Book vs. Movie: Wild At Heart

Hello, my darling readers!
Today we’re going to talk about Wild at Heart, one of my favorite pictures ever, and the book it is based on. Let’s see whether the books gets me as excited as the film!

The Plot (according to Rotten Tomatoes):

After serving prison time for a self-defense killing, Sailor Ripley (Nicolas Cage) reunites with girlfriend Lula Fortune (Laura Dern). Lula’s mother, Marietta (Diane Ladd), desperate to keep them apart, hires a hit man to kill Sailor. But he finds a whole new set of troubles when he and Bobby Peru (Willem Dafoe), an old buddy who’s also out to get Sailor, try to rob a store. When Sailor lands in jail yet again, the young lovers appear further than ever from the shared life they covet.

Book vs. Movie:

I think my movie review for Wild at Heart was one of the first things I ever posted on this blog. It’s by far my favorite David Lynch film and one of my all-time favorites in general. But for the longest time, I didn’t realize that it’s based on a novel! So, naturally, I had to read it and see whether I would enjoy it as much as the film. Spoiler alert: I did not.

Let’s briefly recap why I love the movie. First of all, Laura Dern is absolutely impeccable. I love every single thing about her in Wild at Heart and I honestly couldn’t imagine anybody else playing the role. I’m a bit more variable on Nicolas Cage, but he was an interesting choice, and he does a good job. It’s a cool twist that Laura Dern’s IRL mum also plays her mum in the film (and even got nominated for an Academy Award). In general, the cast is super impressive. Those of you who have watched a Lynch production or two (especially Twin Peaks) can play “do I know this cast member” as you’ll see many familiar faces.

The story is super weird (as is customary for David Lynch movies) and it doesn’t entirely feel like it makes sense. It’s just a crazy trip, but it works. All the mentions of Wizard of Oz definitely add to that. But again, it’s fun to try and spot all the references, I swear I notice a new one every time I watch the film. Wild at Heart has a very unique vibe and it’s great.

Finally, there are so many iconic scenes and quotes in this film. I have quoted it on several occasions and Laura Dern saying “This world’s wild at heart and weird on top!” lives in my head rent-free. So, I had every intention of devouring the book and loving it.

Well, it took me almost an entire month to finish a novel of fewer than 200 pages. That is not a good sign. I feel like you can very much tell that the book was written by a man. It’s not full-on menwritingwomen on Reddit but there were moments that I found very cringy. Honestly, there even was a chapter dealing with rape that made me put down the book and not look at it for almost two weeks because it irritated me so much.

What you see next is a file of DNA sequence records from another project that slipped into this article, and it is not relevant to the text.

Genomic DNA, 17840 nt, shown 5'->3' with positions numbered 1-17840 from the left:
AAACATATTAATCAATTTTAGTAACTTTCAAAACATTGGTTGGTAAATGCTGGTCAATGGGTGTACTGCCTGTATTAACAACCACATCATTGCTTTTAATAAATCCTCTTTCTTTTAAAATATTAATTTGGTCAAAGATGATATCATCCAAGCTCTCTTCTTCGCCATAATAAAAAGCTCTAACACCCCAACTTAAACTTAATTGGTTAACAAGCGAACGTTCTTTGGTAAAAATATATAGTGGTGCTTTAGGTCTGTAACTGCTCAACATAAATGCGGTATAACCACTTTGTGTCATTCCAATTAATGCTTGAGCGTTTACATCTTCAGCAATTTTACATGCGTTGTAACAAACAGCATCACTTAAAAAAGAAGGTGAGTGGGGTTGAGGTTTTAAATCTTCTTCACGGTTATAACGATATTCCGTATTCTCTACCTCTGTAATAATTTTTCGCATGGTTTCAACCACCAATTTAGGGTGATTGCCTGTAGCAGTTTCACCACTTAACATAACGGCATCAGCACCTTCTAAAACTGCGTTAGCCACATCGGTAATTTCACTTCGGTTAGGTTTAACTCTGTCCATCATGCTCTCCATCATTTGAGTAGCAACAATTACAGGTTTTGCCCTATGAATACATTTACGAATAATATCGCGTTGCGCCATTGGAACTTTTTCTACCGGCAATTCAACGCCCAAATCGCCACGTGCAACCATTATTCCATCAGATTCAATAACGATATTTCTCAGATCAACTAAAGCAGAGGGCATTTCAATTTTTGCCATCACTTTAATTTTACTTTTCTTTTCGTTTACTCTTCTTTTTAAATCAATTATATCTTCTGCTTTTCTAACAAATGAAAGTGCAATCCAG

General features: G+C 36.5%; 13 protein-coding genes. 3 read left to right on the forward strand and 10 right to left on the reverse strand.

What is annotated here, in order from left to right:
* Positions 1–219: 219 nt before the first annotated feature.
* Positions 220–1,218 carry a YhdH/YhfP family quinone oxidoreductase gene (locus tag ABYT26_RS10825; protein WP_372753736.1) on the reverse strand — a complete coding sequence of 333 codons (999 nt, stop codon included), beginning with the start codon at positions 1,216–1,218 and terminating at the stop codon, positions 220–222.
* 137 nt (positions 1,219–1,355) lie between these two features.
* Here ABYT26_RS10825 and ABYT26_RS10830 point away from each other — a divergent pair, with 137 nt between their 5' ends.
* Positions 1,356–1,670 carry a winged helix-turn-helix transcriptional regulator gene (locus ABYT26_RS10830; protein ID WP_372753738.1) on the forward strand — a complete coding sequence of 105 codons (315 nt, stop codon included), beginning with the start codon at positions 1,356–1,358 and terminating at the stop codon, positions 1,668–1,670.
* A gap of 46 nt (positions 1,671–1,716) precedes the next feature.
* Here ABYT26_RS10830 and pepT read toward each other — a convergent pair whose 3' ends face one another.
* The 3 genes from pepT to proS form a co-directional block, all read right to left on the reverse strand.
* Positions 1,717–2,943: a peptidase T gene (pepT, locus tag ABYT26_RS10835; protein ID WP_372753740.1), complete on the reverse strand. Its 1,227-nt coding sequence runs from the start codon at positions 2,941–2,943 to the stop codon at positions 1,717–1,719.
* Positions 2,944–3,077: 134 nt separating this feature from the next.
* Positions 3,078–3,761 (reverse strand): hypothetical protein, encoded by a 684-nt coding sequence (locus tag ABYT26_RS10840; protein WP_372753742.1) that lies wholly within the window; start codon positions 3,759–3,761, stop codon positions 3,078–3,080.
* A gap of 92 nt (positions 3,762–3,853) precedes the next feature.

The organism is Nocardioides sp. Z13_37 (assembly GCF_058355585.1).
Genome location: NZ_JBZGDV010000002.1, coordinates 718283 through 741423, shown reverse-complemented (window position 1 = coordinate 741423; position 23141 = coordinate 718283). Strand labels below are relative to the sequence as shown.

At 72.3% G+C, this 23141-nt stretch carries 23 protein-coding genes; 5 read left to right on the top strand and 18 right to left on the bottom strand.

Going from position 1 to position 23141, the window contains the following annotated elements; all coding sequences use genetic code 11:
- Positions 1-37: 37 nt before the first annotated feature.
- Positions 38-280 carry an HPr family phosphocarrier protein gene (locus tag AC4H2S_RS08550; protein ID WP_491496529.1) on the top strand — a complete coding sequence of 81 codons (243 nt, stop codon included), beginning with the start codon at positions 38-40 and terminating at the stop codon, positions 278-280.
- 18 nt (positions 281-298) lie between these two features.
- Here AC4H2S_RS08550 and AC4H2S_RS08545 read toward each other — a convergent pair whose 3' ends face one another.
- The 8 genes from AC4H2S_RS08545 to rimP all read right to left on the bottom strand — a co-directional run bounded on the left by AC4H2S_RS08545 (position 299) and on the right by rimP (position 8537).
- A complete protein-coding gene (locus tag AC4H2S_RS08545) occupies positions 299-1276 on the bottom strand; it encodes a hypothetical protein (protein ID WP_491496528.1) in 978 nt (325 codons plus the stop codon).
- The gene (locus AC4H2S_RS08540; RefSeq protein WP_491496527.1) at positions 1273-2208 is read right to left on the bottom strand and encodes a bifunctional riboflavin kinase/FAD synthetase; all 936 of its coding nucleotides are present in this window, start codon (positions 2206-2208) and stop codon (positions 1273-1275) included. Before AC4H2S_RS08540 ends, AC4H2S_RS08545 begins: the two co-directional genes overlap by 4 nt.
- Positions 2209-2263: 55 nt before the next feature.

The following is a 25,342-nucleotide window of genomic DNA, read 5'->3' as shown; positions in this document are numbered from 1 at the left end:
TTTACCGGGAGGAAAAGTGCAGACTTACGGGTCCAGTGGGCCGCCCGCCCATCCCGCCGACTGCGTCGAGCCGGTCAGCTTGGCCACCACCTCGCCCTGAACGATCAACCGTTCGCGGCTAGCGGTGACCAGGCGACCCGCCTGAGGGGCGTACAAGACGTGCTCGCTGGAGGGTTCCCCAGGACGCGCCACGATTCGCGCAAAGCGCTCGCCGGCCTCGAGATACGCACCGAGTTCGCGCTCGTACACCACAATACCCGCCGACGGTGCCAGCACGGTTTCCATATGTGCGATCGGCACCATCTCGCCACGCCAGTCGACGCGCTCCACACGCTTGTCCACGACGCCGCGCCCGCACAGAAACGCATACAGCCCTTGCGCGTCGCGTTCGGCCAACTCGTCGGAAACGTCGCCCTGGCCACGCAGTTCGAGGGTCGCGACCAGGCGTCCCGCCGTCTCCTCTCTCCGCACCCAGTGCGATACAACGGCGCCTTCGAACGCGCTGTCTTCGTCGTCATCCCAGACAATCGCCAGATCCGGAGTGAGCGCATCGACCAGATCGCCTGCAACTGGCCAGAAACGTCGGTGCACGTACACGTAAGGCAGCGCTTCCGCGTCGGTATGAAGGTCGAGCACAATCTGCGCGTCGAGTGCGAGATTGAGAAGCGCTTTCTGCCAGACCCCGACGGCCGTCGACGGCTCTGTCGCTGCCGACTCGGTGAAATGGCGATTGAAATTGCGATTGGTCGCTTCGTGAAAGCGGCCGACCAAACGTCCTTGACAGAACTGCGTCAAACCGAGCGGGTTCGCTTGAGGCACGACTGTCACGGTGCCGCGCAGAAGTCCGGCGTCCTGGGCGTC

Almost all the iconic lines from the film appear within the first three chapters of the novel, so I soon wondered what the book would have to offer after that. The answer was: not much. Lula is a bit aloof and weird and in the movie, it felt charming (which is certainly to a large part due to Laura Dern) but in the book, I found her more annoying and irritating at times. There are just too many instances of her weird moments, while in the film we have enough to get the picture but not so many as to be overkill.

In the book, Johnnie Farragut is somewhat of an aspiring writer and Gifford included chapters of Johnnie’s ideas. I soon ended up skipping them because they were neither interesting nor good and didn’t add a single thing to the story other than making it longer. In general, the chapters were extremely short which somehow intensified the impression of lack of substance that I got. There just seems to be a lot in the novel that doesn’t need to be there. Maybe I would have liked it better, had it been a short story? Who knows.

Another thing I should probably address is the ending. Overall, David Lynch stuck pretty close to the original story with only a few little tweaks. However, at the very end, he added an additional scene you could say. To be honest, I prefer Lynch’s ending. It could have worked the way we have it in the novel if there had been a little more substance to the characters. As is, I just didn’t like it all too much.

I don’t know how it was possible for such a short book to drag on this much. All I know is that I enjoyed it significantly less than the film. Lynch really took all the good parts from the novel and improved on them. As much as I loved the adaptation, the book is just underwhelming.

Did you prefer the book or the movie? Let me know in the comments!

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One thought on “Book vs. Movie: Wild At Heart

  1. Pingback: Wrapping it up for May! | The Punk Theory

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